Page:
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Ethanol ‘train wreck’ seen getting worse with record supply

February 11, 2016

Record stockpiles of ethanol are forcing some biofuels producers into the ranks of energy companies that are slowing operations in the face of $30-per-barrel crude oil.

Supplies of the fuel rose last week to a record 23 million barrels, the most in data going back to 2010. The glut threatens to drag prices down to the point where producers, facing rising feedstock costs, may need to start shutting down their plants, according to Marcus Ludtke, vice president of broker Commodity Marketing Company Inc.

Denatured ethanol for March delivery fell 1.4 percent on Wednesday to settle at $1.383 a gallon, weighed down by crude’s own slide. Plants will start closing if prices fall below $1.30 for a sustained period because corn costs remain high, Ludtke said. The threat of curtailments comes even as U.S. regulators work to increase biofuels’ share of the country’s fuel mix.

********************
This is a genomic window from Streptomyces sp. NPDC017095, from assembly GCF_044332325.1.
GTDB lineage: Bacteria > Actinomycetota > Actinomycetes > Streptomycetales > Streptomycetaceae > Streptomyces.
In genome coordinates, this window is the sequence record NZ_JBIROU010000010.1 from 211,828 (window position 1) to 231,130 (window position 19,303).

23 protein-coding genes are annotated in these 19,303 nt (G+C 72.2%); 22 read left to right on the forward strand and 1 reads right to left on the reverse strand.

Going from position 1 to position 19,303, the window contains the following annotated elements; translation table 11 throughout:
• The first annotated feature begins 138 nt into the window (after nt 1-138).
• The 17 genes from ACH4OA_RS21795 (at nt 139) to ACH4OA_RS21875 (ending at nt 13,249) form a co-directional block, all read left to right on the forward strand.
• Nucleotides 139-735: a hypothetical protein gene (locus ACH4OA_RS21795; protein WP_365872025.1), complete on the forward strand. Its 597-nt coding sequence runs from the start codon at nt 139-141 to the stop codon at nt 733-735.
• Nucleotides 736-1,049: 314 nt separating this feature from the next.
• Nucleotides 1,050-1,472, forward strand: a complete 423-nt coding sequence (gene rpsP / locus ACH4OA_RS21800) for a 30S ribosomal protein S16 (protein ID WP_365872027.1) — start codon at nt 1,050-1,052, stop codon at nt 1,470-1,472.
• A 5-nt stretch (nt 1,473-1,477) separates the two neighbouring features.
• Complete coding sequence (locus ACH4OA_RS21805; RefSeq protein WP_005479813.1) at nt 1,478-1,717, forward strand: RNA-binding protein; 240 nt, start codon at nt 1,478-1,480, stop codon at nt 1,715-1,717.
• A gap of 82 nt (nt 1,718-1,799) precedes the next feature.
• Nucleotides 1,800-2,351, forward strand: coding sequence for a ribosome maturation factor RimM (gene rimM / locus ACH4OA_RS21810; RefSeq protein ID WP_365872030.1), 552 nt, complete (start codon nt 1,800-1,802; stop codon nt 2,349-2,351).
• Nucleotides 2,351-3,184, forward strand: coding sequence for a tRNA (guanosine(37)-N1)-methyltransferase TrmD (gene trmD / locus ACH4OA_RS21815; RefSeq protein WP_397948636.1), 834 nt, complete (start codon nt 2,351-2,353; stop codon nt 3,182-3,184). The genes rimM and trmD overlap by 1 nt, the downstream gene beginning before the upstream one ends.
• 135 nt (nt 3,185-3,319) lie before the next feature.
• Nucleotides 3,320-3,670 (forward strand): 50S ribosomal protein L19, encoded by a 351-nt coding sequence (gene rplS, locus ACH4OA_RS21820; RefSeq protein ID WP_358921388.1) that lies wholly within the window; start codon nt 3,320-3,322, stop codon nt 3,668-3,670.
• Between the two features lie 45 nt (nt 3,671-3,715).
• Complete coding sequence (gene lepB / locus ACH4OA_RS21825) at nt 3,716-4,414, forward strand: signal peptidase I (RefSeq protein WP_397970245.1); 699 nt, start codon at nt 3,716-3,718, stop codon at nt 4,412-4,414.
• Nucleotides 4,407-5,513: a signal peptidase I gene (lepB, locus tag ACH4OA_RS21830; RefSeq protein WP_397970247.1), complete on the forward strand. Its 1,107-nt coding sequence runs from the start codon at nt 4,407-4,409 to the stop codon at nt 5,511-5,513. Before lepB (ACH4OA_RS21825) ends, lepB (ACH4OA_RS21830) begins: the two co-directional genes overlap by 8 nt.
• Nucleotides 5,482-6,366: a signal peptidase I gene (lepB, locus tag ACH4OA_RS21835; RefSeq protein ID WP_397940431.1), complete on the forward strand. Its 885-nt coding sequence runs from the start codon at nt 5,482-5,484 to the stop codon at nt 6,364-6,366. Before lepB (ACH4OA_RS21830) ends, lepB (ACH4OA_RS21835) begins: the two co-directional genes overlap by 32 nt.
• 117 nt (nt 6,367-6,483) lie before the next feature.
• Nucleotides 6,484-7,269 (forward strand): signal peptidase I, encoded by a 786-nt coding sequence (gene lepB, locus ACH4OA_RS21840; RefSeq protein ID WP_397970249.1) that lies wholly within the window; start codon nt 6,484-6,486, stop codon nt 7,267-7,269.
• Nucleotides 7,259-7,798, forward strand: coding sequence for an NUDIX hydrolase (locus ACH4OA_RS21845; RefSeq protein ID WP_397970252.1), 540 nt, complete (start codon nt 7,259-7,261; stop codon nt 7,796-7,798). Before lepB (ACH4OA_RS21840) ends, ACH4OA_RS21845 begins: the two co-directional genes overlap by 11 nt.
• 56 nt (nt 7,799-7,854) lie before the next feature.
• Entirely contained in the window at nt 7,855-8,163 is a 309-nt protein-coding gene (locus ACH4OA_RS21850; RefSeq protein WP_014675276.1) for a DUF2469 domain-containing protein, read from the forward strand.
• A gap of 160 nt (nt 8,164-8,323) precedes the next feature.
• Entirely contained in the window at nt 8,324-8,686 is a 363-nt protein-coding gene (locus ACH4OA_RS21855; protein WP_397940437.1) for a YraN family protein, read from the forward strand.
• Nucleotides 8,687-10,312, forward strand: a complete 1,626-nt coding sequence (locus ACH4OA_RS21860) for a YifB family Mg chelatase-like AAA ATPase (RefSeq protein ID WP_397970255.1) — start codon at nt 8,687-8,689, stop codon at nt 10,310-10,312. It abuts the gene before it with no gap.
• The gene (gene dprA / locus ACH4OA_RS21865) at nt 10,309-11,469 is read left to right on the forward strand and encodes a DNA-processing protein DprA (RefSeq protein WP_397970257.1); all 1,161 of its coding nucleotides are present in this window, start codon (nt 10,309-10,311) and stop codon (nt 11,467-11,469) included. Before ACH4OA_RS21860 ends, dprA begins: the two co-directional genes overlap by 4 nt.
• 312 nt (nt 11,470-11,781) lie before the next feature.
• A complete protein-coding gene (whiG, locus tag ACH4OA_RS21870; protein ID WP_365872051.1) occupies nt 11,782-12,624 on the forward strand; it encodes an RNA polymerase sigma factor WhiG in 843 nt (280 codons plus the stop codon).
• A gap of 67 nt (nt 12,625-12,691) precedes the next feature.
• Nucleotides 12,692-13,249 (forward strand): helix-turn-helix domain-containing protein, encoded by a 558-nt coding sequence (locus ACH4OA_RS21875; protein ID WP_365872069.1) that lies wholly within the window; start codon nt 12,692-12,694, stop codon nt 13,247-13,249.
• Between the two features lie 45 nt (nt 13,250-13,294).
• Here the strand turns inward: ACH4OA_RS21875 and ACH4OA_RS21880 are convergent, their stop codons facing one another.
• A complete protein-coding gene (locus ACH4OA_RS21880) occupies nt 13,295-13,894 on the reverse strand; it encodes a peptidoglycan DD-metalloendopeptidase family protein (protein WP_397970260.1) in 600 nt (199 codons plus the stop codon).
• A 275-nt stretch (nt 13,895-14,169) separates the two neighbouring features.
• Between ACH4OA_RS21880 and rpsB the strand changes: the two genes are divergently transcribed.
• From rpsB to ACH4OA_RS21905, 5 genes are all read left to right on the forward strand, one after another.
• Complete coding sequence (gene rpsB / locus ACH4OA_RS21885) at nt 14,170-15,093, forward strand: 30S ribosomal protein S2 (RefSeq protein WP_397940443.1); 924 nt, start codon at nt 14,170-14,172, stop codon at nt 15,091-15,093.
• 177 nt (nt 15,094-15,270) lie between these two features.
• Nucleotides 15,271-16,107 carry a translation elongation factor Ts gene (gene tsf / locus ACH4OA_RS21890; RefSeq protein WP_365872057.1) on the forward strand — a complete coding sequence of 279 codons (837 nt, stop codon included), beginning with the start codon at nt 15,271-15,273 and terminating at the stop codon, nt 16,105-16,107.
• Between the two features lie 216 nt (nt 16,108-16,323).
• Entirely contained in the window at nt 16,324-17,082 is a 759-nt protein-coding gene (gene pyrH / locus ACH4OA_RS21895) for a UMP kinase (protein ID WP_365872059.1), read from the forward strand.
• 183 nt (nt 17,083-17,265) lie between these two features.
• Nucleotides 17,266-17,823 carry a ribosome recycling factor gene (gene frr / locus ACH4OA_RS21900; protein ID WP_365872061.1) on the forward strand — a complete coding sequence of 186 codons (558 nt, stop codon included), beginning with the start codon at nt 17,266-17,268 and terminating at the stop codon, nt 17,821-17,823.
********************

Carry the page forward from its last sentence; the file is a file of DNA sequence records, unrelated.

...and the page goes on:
Distiller Southwest Iowa Renewable Energy LLC said Wednesday that it was “voluntarily slowing production” on poor returns.

“It’s a train wreck,” Ludtke said. “It’s going to get worse. It becomes a who-flinches-first thing. You’re waiting on someone else to dial back.”

Sioux Falls, South Dakota-based Poet LLC, the second-biggest U.S. ethanol producer after Archer Daniels Midland Co., halted corn receipts for later this month at plants in Indiana and Iowa, citing shutdowns and maintenance. Matt Merritt, a spokesman for Poet, said the company doesn’t discuss run rates, corn buying or market strategy.

The Poet slowdowns will mean reduced operating hours at Indiana plants in Alexandria, Cloverdale and Portland.

“You can’t continue to add 500,000 barrels a week into inventories,” said Chris Wilson, a broker at Atten Babler Risk Management in Galena, Illinois. “That’s just not going to work.”

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